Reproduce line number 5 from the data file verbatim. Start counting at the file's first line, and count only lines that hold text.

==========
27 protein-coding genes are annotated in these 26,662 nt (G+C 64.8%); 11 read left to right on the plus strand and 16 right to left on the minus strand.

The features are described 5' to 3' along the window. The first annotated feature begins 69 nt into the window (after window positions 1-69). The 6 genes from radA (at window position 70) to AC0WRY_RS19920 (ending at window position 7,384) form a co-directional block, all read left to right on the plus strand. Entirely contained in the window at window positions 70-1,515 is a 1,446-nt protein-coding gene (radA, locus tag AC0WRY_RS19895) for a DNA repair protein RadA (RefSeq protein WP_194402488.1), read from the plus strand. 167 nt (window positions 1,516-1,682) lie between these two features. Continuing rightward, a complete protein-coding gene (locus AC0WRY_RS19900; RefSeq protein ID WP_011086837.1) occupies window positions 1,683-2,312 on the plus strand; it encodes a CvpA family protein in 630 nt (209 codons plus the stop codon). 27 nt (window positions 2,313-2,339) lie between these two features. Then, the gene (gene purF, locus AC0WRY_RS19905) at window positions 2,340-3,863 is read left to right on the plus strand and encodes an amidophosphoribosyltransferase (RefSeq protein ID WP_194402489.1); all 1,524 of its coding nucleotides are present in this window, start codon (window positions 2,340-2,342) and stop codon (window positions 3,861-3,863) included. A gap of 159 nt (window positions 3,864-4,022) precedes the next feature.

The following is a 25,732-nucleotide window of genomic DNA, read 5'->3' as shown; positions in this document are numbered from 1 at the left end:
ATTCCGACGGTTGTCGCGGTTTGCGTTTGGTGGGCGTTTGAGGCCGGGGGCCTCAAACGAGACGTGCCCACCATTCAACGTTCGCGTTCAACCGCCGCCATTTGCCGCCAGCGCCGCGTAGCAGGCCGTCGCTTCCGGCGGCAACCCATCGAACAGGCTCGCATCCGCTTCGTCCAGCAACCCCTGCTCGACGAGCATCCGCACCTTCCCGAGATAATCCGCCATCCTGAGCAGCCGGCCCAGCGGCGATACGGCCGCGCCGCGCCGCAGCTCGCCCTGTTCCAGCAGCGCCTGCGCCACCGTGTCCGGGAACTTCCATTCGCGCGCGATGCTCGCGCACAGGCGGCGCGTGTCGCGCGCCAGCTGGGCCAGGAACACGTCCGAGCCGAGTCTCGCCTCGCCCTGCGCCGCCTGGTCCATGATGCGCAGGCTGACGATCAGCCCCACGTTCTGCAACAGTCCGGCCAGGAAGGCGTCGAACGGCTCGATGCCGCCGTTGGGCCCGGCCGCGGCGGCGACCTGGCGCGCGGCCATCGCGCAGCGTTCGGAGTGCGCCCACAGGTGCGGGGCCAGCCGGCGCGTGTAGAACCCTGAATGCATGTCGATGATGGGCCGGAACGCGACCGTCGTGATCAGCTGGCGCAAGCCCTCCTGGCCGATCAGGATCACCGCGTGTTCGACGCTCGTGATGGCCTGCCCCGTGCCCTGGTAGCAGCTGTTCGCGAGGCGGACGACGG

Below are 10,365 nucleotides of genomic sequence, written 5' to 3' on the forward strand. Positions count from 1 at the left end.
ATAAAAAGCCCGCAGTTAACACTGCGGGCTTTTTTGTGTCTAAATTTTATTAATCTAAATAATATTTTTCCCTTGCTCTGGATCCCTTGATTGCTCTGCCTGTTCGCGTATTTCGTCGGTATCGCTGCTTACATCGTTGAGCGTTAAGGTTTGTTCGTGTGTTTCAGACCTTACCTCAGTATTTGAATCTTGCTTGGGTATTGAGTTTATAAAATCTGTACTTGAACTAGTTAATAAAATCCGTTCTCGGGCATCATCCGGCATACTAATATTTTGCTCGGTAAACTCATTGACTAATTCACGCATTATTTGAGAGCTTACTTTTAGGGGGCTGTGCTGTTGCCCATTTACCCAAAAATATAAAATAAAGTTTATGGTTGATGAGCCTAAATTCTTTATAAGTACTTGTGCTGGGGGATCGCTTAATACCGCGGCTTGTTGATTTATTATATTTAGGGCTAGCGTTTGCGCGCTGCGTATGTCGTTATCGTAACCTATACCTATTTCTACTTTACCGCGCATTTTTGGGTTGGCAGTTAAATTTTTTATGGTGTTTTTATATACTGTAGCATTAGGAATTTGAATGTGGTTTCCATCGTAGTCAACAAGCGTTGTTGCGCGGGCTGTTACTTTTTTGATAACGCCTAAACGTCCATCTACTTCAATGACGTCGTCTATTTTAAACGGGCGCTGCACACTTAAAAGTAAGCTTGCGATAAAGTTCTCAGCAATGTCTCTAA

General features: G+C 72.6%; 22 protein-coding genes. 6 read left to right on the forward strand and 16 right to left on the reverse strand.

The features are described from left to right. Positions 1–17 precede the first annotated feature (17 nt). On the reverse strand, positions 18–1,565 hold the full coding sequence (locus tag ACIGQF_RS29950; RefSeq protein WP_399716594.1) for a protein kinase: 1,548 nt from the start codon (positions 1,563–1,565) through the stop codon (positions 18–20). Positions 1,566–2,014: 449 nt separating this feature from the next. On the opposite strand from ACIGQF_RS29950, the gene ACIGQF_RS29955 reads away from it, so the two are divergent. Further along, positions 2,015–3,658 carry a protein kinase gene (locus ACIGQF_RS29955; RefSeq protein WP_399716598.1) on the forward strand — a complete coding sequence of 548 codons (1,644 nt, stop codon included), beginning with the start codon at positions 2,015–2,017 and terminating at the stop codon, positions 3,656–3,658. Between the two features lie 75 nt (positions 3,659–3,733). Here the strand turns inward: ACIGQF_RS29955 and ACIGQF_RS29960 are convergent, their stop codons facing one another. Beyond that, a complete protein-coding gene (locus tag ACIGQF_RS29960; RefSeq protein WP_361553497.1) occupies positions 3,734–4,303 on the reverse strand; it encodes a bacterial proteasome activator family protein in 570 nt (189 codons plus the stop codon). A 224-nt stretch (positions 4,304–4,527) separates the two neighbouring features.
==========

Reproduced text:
Below are 10,365 nucleotides of genomic sequence, written 5' to 3' on the forward strand. Positions count from 1 at the left end.